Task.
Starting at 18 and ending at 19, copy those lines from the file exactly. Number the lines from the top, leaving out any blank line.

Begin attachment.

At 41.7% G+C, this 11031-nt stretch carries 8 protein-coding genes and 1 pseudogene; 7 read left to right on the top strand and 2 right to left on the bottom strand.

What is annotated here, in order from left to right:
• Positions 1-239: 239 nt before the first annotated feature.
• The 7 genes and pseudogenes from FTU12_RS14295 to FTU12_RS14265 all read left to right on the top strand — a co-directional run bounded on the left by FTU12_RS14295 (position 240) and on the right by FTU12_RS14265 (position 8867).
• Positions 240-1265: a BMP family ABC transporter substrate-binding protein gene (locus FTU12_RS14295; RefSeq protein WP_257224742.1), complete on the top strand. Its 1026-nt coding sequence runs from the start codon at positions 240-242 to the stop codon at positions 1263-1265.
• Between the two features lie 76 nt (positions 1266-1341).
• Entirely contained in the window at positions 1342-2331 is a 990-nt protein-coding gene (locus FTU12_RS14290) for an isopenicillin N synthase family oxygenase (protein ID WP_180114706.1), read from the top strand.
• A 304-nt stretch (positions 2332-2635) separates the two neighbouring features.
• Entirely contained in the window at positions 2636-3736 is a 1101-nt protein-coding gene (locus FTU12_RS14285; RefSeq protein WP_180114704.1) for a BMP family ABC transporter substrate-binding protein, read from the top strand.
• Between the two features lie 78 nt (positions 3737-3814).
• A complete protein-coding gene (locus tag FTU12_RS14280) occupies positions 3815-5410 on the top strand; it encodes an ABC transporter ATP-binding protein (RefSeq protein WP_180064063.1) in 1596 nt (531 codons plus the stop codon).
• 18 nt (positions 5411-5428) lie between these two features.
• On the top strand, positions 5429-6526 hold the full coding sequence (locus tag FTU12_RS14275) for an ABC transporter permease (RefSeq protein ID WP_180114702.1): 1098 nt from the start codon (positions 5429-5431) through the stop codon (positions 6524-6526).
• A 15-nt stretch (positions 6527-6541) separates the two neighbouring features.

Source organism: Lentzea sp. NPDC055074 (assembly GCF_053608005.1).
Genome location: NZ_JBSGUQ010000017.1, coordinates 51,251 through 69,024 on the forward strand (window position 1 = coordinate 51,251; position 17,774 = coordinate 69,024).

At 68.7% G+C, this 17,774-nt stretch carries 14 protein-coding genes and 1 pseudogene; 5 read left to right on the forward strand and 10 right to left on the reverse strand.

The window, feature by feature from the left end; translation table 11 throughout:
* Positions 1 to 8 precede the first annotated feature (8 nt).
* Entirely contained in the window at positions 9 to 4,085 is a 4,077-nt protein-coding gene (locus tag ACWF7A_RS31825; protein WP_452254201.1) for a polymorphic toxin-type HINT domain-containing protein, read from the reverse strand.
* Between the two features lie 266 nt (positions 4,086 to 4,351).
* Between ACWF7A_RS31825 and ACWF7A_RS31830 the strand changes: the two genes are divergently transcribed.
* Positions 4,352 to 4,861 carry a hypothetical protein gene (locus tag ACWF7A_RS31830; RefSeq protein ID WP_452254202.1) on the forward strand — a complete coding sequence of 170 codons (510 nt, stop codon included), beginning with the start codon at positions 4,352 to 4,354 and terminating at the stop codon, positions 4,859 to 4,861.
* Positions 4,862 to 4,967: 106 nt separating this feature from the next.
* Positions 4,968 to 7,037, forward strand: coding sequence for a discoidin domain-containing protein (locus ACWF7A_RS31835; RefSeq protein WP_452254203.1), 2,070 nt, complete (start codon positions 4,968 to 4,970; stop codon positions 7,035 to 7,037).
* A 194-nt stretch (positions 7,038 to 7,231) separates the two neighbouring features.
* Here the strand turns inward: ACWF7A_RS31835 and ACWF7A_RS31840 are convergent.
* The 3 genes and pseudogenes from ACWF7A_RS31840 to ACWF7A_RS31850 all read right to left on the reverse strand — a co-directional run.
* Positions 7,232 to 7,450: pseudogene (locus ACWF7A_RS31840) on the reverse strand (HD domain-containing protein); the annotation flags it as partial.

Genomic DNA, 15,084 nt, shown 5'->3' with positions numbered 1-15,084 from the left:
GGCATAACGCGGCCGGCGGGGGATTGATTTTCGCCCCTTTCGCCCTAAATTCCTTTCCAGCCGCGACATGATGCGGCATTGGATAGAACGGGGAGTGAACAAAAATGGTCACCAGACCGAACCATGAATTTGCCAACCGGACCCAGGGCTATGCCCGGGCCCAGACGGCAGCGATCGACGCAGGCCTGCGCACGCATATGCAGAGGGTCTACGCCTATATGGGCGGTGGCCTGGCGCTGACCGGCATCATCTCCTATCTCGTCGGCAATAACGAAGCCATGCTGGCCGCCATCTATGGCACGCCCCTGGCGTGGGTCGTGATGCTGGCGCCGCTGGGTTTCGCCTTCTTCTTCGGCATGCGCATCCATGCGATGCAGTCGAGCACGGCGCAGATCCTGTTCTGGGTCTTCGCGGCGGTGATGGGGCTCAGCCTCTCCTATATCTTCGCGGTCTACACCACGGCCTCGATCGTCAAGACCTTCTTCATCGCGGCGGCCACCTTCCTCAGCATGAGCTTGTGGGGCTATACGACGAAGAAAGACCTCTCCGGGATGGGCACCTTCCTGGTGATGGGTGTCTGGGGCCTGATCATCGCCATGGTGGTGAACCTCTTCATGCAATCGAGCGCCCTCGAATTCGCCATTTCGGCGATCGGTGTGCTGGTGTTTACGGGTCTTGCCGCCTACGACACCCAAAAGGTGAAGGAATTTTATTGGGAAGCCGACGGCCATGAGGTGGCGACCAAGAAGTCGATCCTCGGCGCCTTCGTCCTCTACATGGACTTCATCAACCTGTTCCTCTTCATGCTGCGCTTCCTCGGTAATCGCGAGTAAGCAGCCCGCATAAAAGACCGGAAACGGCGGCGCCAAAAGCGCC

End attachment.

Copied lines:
The window, feature by feature from the left end; translation table 11 throughout:
* Positions 1 to 8 precede the first annotated feature (8 nt).